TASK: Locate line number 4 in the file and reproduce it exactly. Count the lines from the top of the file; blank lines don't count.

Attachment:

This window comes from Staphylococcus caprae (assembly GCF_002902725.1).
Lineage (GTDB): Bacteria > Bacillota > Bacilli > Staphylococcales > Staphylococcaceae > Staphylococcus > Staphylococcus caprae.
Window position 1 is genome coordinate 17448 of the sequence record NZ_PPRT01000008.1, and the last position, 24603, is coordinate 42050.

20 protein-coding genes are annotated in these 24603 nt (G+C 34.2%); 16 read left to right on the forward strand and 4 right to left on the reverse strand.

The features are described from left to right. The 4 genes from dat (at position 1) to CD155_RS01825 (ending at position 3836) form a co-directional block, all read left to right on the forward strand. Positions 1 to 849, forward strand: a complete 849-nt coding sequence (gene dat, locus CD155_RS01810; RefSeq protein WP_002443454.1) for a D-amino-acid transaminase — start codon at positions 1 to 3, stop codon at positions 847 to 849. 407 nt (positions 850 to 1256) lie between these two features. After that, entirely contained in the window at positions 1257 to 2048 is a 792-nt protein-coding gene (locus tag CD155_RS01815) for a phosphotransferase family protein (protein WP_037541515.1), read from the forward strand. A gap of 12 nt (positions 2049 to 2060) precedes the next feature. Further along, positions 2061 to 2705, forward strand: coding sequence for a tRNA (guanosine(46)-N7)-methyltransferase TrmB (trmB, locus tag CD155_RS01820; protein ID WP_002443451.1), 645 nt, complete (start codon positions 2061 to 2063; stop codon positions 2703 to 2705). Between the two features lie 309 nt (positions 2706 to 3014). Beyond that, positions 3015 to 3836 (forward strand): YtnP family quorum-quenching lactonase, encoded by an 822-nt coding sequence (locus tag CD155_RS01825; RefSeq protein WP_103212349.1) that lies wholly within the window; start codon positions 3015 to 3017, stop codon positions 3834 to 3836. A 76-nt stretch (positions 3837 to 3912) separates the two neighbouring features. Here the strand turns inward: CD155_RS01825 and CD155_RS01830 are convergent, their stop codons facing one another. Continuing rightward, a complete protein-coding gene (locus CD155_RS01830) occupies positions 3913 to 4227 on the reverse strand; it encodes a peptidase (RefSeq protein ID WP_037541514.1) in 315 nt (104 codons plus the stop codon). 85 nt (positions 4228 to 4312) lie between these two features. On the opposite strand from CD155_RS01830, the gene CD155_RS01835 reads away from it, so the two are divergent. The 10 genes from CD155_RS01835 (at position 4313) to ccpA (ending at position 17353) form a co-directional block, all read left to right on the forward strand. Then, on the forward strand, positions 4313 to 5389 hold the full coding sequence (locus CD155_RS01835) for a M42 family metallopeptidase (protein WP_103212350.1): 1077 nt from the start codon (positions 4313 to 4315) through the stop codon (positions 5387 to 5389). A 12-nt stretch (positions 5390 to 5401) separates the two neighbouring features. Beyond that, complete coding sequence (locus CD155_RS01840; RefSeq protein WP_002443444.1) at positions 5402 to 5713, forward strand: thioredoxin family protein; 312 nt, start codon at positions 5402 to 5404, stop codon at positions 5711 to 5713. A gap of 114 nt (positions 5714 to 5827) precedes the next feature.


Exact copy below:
20 protein-coding genes are annotated in these 24603 nt (G+C 34.2%); 16 read left to right on the forward strand and 4 right to left on the reverse strand.